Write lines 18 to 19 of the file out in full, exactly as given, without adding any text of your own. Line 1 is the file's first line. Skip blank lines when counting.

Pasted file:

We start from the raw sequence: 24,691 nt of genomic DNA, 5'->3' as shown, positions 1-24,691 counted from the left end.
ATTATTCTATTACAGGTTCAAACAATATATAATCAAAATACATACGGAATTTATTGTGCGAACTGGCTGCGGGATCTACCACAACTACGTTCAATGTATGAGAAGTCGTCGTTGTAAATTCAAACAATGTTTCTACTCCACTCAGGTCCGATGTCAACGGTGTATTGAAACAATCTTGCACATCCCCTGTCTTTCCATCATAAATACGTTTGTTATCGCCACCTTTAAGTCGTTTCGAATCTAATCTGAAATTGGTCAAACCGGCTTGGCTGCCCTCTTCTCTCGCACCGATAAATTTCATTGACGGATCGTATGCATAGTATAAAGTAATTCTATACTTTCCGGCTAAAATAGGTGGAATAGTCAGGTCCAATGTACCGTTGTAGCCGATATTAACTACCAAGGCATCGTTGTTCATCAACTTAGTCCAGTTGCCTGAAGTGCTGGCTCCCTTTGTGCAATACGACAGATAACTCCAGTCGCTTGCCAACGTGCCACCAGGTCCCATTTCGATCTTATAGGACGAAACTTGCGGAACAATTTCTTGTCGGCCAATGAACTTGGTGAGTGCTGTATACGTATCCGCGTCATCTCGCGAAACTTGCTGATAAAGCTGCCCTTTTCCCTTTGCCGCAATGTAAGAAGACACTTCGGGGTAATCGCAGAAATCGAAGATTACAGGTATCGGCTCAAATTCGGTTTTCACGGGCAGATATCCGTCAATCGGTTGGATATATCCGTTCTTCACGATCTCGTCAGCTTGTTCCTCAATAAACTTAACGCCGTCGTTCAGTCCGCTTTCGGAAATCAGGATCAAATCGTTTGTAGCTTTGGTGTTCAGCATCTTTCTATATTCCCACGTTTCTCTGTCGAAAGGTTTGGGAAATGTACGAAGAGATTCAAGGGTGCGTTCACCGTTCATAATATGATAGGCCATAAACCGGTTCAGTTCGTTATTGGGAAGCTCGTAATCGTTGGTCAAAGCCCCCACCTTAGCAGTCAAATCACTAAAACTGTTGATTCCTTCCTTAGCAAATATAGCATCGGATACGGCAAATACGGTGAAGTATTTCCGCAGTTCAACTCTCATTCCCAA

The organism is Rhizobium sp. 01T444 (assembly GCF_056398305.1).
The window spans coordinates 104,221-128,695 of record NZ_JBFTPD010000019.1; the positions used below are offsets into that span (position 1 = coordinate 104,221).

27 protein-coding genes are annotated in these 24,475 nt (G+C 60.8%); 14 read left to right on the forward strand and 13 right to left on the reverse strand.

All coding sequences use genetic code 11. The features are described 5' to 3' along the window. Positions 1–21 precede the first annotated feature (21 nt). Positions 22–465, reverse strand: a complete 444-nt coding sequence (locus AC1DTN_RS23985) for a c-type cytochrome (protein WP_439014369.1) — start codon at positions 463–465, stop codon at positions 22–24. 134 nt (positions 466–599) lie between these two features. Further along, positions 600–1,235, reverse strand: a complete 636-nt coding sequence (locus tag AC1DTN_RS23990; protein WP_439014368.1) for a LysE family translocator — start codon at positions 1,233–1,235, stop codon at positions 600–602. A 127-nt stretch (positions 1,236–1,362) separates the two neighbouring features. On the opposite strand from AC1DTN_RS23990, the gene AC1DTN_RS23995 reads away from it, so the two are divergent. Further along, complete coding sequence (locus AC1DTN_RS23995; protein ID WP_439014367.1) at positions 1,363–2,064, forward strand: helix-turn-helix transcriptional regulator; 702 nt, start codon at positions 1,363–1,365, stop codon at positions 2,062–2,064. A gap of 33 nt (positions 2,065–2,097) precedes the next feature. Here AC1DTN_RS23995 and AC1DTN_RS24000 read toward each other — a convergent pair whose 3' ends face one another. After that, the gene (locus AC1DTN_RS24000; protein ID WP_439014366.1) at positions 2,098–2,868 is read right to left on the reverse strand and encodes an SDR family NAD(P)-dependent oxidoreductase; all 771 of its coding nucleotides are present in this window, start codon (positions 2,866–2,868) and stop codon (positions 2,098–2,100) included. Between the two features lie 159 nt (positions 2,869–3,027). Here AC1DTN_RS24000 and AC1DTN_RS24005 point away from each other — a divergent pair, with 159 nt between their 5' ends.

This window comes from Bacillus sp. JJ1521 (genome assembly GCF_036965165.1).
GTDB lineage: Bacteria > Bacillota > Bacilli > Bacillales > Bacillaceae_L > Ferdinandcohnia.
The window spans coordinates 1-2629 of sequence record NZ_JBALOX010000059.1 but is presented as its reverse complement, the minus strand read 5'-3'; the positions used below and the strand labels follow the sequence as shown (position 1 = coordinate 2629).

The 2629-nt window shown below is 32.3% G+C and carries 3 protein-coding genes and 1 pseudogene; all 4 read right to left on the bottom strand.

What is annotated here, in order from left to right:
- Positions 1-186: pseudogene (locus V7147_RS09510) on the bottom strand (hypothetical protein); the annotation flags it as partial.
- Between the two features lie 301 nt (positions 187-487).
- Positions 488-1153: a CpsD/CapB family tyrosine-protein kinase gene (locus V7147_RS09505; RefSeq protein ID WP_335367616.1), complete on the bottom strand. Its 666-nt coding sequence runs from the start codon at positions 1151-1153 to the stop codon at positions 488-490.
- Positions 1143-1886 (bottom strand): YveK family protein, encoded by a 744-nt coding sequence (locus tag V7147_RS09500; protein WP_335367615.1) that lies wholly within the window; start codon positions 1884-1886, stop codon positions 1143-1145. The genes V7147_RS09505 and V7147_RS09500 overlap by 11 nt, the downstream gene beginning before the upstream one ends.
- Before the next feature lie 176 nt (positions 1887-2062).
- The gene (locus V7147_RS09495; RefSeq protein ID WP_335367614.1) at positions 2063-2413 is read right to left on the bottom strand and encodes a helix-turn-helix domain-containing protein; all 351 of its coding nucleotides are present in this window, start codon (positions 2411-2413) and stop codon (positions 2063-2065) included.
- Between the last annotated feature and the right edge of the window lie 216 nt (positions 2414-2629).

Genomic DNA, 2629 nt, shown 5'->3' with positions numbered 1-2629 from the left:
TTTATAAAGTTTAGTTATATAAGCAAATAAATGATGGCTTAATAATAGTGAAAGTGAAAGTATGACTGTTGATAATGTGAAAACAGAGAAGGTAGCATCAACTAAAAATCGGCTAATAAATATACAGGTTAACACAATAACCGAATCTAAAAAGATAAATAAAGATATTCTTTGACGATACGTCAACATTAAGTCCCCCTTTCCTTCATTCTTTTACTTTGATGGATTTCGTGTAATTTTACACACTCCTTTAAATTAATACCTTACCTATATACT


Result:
- Between the last annotated feature and the right edge of the window lie 216 nt (positions 2414-2629).

Genomic DNA, 2629 nt, shown 5'->3' with positions numbered 1-2629 from the left: